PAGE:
(Bloomberg) -- Ford Motor Co. struck a deal with rival Tesla Inc. to give its electric-vehicle customers access to the Tesla Supercharger network, a move toward a single industry standard to simplify recharging.
The Ford F-150 Lightning, Mustang Mach-E and E-Transit vehicles will be able to power up on 12,000 Superchargers across North America starting next year, using an adapter. Ford’s next-generation electric vehicles, starting in 2025, will have the Tesla charging capability built in.
The partnership makes Ford the first major automaker to adopt Tesla’s so-called North American Charging Standard, giving its customers access to the largest, fastest and most reliable network of EV chargers. Access to reliable charging is a major concern among those interested in purchasing an EV.
“The deal may ease consumer concerns about the availability — and reliability — of chargers in the US,” Kevin Tynan, an analyst with Bloomberg Intelligence, said in a note. The move may represent a “step back” for other companies in the EV charging market.
Ford’s shares rose 7% as of 2 p.m. Friday in New York, while Tesla’s were up 6.2%.
“We’re really pumped up about working” with Tesla, Ford Chief Executive Officer Jim Farley said on a Twitter Spaces session with Elon Musk on Thursday. Both characterized the partnership as helping to improve EV adoption. Musk is the CEO of Tesla and owns Twitter.
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Some new customers who otherwise might have signed up with ChargePoint Holdings Inc., Blink Charging Co. or EVgo Inc. could opt for Tesla’s chargers as a result of the Ford deal, according to Gabriel Daoud, managing director of equity research with Cowen Inc.
Shares of Blink fell 2.5% and EVgo declined 4.5%. ChargePoint rose less than 1%.
Tesla’s charging network already has a better reputation for reliability than its competitors, ranking highest in a recent J.D. Power survey of EV drivers. The rest of the charging industry may need to adopt Tesla’s charging connector as a de facto standard by retrofitting existing stations with new plugs should other automakers sign on.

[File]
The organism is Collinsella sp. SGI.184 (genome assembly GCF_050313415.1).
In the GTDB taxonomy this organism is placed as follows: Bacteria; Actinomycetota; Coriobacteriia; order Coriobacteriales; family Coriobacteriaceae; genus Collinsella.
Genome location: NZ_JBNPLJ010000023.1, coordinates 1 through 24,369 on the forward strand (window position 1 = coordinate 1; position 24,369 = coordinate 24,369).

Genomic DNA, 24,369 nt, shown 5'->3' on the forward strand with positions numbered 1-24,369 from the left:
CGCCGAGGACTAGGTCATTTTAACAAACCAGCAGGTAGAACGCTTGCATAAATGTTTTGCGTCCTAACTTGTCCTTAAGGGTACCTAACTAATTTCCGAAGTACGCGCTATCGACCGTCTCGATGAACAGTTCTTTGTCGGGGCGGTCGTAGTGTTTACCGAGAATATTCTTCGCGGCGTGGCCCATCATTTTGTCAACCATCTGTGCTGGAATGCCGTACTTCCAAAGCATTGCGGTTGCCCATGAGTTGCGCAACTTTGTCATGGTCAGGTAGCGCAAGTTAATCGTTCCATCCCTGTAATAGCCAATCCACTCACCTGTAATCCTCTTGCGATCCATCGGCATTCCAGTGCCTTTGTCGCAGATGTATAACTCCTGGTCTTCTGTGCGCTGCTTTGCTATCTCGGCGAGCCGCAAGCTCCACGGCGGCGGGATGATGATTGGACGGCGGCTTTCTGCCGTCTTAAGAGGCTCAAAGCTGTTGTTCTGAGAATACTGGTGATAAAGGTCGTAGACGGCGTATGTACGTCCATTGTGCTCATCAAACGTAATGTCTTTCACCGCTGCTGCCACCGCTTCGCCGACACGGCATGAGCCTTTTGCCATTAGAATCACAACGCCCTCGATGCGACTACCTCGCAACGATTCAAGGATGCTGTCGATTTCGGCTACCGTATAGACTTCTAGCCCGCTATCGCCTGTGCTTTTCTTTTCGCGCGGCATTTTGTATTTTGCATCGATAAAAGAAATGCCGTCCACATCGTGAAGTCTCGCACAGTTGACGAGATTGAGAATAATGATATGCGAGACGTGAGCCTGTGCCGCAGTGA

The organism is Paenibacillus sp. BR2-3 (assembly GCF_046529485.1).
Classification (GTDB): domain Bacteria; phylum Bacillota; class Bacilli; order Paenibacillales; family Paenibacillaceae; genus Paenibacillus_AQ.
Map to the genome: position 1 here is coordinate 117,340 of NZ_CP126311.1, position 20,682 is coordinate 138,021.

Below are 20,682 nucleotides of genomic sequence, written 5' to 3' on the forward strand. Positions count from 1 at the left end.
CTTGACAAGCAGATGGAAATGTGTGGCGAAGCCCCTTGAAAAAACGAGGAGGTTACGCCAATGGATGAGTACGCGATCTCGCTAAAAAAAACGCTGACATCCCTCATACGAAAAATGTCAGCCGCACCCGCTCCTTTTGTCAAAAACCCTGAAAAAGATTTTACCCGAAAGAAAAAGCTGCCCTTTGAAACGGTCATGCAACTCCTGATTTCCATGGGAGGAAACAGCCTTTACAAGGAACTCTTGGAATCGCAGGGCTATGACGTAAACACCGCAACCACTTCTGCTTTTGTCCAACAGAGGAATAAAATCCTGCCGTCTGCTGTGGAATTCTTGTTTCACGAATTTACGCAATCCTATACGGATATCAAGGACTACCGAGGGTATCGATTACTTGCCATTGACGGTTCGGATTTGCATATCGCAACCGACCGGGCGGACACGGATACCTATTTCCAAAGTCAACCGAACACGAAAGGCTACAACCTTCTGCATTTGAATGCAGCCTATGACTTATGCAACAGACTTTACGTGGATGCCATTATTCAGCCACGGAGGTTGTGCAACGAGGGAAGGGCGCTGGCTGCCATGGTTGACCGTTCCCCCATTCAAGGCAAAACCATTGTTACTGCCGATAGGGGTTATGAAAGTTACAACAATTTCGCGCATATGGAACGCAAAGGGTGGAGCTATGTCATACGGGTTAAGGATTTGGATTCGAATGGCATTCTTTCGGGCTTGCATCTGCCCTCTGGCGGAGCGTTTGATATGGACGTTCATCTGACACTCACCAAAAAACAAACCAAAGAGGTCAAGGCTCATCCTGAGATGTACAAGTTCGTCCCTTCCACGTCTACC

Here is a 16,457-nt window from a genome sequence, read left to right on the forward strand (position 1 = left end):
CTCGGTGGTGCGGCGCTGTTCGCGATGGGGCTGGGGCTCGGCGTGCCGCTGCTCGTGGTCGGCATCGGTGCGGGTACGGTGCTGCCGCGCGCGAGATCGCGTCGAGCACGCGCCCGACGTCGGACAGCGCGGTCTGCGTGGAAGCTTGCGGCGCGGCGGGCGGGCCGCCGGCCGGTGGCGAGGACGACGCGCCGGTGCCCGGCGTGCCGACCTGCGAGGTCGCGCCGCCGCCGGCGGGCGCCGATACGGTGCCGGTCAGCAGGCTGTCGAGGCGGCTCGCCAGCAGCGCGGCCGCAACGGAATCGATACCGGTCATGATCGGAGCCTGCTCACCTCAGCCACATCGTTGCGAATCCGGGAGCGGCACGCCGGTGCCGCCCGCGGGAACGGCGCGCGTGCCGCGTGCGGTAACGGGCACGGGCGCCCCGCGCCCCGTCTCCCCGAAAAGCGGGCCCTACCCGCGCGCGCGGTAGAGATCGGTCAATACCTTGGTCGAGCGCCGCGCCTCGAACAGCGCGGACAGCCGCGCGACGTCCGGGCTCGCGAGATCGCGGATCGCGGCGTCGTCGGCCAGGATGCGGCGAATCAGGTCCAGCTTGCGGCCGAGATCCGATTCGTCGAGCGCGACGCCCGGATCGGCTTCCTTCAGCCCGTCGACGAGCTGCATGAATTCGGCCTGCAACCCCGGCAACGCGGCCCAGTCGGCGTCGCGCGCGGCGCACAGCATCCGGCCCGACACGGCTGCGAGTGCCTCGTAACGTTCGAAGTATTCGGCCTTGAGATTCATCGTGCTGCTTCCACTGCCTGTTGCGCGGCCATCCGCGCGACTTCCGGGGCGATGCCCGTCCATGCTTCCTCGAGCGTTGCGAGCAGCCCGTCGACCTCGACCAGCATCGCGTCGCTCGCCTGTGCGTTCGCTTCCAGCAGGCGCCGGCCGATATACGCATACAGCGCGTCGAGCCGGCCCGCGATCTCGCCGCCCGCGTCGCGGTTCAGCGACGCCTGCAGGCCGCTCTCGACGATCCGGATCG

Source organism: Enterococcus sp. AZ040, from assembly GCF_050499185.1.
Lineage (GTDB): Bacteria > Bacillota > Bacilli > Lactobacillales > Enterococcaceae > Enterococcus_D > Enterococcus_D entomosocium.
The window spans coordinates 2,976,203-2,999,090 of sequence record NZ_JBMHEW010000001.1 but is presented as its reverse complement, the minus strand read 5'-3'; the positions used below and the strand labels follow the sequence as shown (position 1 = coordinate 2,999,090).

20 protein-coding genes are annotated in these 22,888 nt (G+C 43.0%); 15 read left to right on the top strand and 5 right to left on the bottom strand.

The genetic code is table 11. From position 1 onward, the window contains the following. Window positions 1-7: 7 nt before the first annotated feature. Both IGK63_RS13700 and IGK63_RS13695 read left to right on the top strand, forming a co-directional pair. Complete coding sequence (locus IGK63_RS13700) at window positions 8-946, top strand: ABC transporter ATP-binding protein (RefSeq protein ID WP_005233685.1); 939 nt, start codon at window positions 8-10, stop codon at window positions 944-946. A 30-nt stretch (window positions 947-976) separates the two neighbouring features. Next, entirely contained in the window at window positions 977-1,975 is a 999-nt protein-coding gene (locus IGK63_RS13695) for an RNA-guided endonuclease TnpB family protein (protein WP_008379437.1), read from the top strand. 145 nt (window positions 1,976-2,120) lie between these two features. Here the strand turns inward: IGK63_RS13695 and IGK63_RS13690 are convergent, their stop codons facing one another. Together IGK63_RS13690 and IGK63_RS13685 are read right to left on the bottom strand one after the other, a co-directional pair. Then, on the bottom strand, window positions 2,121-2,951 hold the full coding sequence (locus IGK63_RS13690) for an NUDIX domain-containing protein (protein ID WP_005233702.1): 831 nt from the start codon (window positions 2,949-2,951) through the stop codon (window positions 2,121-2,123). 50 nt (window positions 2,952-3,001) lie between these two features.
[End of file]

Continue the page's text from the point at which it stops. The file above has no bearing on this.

“If the other OEMs follow suit, the charging companies will have no choice but to adapt,” Daoud said.
The deal does not necessarily mean other charging companies will get squeezed out of the market due to the sheer number of public charging stations the EV transition will require.
Ford said for customers to use the Superchargers next year they’ll also need to do a software update and make a payment. Musk said the charging adapters wouldn’t be “cost-prohibitive,” though neither CEO gave an exact price.
Farley said Ford customers will still be able to use their old chargers, known as Combined Charging System connectors.
The partnership is “an obvious big win for Ford” by giving its customers convenience when charging, Tom Narayan, an analyst with RBC Capital Markets, said in a note. For Tesla, it can help by speeding up EV adoption and potentially allow it to qualify for more federal funding, he said.
In a blog post in November, Austin-based Tesla said its charging standard is now the most common in North America, with a network twice as large as the Combined Charging System network. In February, the Musk-led EV maker said it would give other car companies more access to its chargers by the end of 2024.
Farley and Musk also praised one another for their respective companies, with the Ford CEO saying he wanted to make his company’s electric vehicles fully available to software updates, like Tesla vehicles.
“It’s super hard what Tesla has done,” Farley said. “And I totally respect them.”
Tesla controls nearly 60% of the US electric vehicle market and Ford was a distant second last year. Farley has said he is aiming to eventually overtake Tesla.
--With assistance from Dana Hull, Sean O'Kane and David R. Baker.
(Updates with analyst comment about other charging companies from seventh paragraph.)
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